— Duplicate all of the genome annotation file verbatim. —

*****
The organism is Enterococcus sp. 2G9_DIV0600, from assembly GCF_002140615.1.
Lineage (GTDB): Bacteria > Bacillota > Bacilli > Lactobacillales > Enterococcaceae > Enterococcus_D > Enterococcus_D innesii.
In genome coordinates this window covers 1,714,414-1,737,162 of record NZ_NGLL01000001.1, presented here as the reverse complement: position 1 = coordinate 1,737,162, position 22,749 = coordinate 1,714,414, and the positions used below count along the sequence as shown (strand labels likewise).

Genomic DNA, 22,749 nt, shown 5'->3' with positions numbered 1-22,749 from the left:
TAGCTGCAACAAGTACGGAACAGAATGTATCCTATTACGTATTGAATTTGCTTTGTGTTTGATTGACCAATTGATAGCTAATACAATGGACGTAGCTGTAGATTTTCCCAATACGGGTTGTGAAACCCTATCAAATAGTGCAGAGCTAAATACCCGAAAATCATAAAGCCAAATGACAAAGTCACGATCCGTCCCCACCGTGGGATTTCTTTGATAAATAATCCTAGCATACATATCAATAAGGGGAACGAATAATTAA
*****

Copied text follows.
The organism is Enterococcus sp. 2G9_DIV0600, from assembly GCF_002140615.1.
Lineage (GTDB): Bacteria > Bacillota > Bacilli > Lactobacillales > Enterococcaceae > Enterococcus_D > Enterococcus_D innesii.
In genome coordinates this window covers 1,714,414-1,737,162 of record NZ_NGLL01000001.1, presented here as the reverse complement: position 1 = coordinate 1,737,162, position 22,749 = coordinate 1,714,414, and the positions used below count along the sequence as shown (strand labels likewise).

Genomic DNA, 22,749 nt, shown 5'->3' with positions numbered 1-22,749 from the left:
TAGCTGCAACAAGTACGGAACAGAATGTATCCTATTACGTATTGAATTTGCTTTGTGTTTGATTGACCAATTGATAGCTAATACAATGGACGTAGCTGTAGATTTTCCCAATACGGGTTGTGAAACCCTATCAAATAGTGCAGAGCTAAATACCCGAAAATCATAAAGCCAAATGACAAAGTCACGATCCGTCCCCACCGTGGGATTTCTTTGATAAATAATCCTAGCATACATATCAATAAGGGGAACGAATAATTAA